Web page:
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Acclaimed Soloists Also Celebrated Trio


On my way to hear the Kalichstein-Laredo-Robinson Trio’s Celebrity Series appearance on Sunday the 24th in Jordan Hall, I happened to catch part of a discussion on NPR of the changing harmonic and tempo trends of pop music (verdict: beats are getting faster and minor modes have become predominant). At one point, Harvard music professor Suzanne Clark drew a parallel between Mozart and “Barbie Girl,” the 90s hit by Aqua. In a nutshell, she argued that one of Mozart’s game-changing operatic innovations was the way in which he designed arias to reflect complex and shifting emotional states instead of the Baroque manner of adherence to a single affect; likewise, it’s the musical elements of “Barbie Girl” that clue the listener into the fact that the singers have a complicated relationship with their subject and what it represents in society.

Yes, it was kind of silly, but both Mozart and “Barbie Girl” have lodged in my own musical memory, and Clark’s point remained in my mind as I sat down for the ensemble’s opener, Mozart’s Trio No. 3 in B-flat, K.502. The bottom line, I think, is emotional interest and the efficacy of its conveyance. Violinist Jaime Laredo, cellist Sharon Robinson, and pianist Joseph Kalichstein are all acclaimed soloists, but one can tell that they are also committed to being part of a chamber group—an attitude that is not always the case with those termed celebrities. The unwieldy union of voices and timbres that a piano trio comprises necessitates a slavish amount of compromise and blend. These three artists have proved their mettle as a group, and the result was purposeful, nuanced, and moving.

The trio’s rendition of Mozart was thoughtful, avoiding the pitfalls of both glibness and forced virtuosity. Steven Ledbetter’s program notes emphasized the trio’s piano concerto-esque qualities, and Kalichstein made the most of his unaccompanied bits with finely calibrated boosts of extroversion and wit. All three gave prime consideration to phrasing in the opening Allegro, the string players occasionally risking inaudibility in the delicate side of their sculpting. Laredo’s bowing proved to be a further risk in the name of expression: creative in distribution and attack, but sometimes less than pristine. The real payoff came, however, in the singing Larghetto, in which Laredo crafted a riveting melodic line—always evolving, never static—with his uniquely angular but flowing bowstrokes. The closing Allegretto displayed the most delicacy of detail and robust lushness of sound both. Robinson, by necessity the least obtrusive voice in the Mozart, still managed to infuse her sustained pedal tones with excitement.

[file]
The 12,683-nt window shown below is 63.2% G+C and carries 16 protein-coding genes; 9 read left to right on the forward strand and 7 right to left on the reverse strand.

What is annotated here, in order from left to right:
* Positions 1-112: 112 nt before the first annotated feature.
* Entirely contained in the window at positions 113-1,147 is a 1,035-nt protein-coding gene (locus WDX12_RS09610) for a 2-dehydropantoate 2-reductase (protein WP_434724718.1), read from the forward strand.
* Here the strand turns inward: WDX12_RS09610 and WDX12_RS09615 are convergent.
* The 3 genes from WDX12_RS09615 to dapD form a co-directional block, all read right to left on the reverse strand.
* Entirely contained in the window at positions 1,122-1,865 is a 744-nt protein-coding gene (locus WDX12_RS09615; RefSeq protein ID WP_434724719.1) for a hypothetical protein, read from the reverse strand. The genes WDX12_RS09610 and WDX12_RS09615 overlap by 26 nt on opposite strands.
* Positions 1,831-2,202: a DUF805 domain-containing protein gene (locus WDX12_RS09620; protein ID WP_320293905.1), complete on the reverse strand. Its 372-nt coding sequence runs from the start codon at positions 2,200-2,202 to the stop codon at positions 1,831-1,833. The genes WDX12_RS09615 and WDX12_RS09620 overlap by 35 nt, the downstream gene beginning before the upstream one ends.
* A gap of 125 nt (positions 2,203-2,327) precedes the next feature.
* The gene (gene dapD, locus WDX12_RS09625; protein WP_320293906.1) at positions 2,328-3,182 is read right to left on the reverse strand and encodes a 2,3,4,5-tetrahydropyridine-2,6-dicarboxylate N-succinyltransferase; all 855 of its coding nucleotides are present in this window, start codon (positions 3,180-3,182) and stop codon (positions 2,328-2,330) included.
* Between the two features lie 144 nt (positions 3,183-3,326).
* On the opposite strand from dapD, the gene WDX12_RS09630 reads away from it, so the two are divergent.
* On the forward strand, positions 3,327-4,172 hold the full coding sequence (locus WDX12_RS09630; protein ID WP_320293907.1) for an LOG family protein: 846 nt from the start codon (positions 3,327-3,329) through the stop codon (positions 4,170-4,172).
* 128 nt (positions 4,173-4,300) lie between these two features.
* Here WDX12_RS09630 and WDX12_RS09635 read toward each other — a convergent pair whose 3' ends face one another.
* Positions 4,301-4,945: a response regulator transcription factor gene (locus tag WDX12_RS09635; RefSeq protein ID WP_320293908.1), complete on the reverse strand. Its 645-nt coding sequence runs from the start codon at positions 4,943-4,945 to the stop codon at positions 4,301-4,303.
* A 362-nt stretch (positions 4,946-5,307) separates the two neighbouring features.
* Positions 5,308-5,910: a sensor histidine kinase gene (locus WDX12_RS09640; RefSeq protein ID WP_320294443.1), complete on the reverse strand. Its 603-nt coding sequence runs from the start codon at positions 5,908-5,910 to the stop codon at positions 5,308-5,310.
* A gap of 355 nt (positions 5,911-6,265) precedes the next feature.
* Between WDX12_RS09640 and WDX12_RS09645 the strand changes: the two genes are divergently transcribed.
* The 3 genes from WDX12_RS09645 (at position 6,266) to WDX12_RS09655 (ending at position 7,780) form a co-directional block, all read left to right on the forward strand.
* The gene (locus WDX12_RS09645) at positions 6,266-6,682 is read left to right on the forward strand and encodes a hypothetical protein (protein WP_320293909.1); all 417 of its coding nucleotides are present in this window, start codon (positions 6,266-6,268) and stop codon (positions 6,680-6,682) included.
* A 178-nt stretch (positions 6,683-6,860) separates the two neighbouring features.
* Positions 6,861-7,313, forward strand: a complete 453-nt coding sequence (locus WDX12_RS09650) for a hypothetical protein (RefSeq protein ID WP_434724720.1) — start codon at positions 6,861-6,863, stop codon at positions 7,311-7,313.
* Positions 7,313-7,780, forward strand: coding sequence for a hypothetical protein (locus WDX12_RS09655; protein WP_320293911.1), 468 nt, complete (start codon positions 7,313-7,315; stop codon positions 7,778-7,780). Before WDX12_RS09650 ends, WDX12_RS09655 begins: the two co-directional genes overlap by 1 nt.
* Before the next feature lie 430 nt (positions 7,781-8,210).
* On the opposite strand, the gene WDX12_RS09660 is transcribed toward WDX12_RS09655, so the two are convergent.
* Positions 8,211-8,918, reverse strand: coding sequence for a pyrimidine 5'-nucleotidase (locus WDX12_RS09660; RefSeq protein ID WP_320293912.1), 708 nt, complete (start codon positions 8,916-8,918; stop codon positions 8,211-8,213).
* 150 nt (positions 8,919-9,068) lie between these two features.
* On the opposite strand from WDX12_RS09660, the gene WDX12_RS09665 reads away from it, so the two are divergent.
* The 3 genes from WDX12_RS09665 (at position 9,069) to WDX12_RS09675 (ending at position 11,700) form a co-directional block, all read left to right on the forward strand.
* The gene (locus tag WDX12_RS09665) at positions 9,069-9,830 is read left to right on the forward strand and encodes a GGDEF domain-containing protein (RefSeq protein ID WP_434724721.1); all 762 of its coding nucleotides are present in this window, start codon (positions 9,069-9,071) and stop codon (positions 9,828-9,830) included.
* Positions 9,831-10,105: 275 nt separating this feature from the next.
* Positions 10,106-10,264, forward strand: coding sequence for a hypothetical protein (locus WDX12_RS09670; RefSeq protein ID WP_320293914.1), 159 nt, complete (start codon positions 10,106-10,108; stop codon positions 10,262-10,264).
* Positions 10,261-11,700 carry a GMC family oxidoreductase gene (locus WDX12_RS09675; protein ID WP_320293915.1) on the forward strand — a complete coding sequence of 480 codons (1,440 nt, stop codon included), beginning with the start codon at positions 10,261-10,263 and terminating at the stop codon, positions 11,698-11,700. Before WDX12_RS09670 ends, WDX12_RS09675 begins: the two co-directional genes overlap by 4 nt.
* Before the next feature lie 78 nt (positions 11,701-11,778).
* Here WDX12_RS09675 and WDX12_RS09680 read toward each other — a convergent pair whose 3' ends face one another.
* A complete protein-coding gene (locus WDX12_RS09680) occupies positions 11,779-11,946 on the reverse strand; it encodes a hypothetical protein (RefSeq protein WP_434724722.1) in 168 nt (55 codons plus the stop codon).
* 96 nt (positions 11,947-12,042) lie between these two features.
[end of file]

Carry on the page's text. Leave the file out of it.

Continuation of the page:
Mozart was followed by a commission/premiere of André Previn’s Trio No. 2. Kalichstein described the work as being “above all about wit, especially in the final movement.” My personal experience did not include very many “aha!” moments, consisting instead of a rather pastel series of aural images. To my ear, Previn’s influences as a film composer were most prominent: the first movement seemed to be delivered through the equivalent of a soft-focus lens, with an opening reminiscent of rainy, smoky alleyways. Imitative lines punctuated by jazzy harmonies in the piano gave way to more forceful, Shostakovich-like moments. The second movement opened with a cello solo which, while finally giving Robinson a chance to hold forth, became more interesting under the influence of counterpoint. Here the feeling of cinema scenes was even stronger, atmospheric but sometimes directionless. The wit of the third movement proved to manifest itself mainly through metric shifts and asymmetrical rhythmic layering. Jazz quotes and sassy col legno were fun, but wisely, the movement was short and flippant, over almost as soon as it had begun.

The second half of the program consisted of Tchaikovsky’s emotionally epic A minor Trio, opus 50, the very antithesis of short and flippant. Finally getting the chance to flex her muscle, Robinson fluttered her flowing sleeves as she powered through anguished countermelodies and stormy barriolage. Neither she nor Laredo is an especially showy player, but their mutual engagement was evident. Kalichstein again proved himself equally adept at bombast and in the role of restrained supporter. His presentation of the theme of the massive variation set which comprises the greater part of the work was sensitive, a well-calculated beginning for the exhaustive exploration to follow. Infused with a wistful, heartachey quality, flatted notes giving a hint of jazziness, the theme briefly brought back a whiff of Previn. Wit of a different brand was present in the high piano variation and the subsequent transition into a slightly menacing waltz in the cello. Kalichstein delivered powerful, crashing fanfares too while maintaining cleanliness. Over the long journey of variations, the three players unfolded an increasing range of colors, bringing sustained applause at the work’s cathartic conclusion.

As Laredo noted, Tchaikovsky is hard to follow with an encore; the work they chose, an arrangement of Gershwin’s “Summertime,” was transcendentally schmaltzy, potently and directly expressive, and a perfect balm to weary ears and hearts.

Zoe Kemmerling, a recent graduate of the Boston Conservatory, is a freelance violist, baroque violinist, writer, and string instructor. She is also executive director of the new-music-oriented Equilibrium Concert Series.

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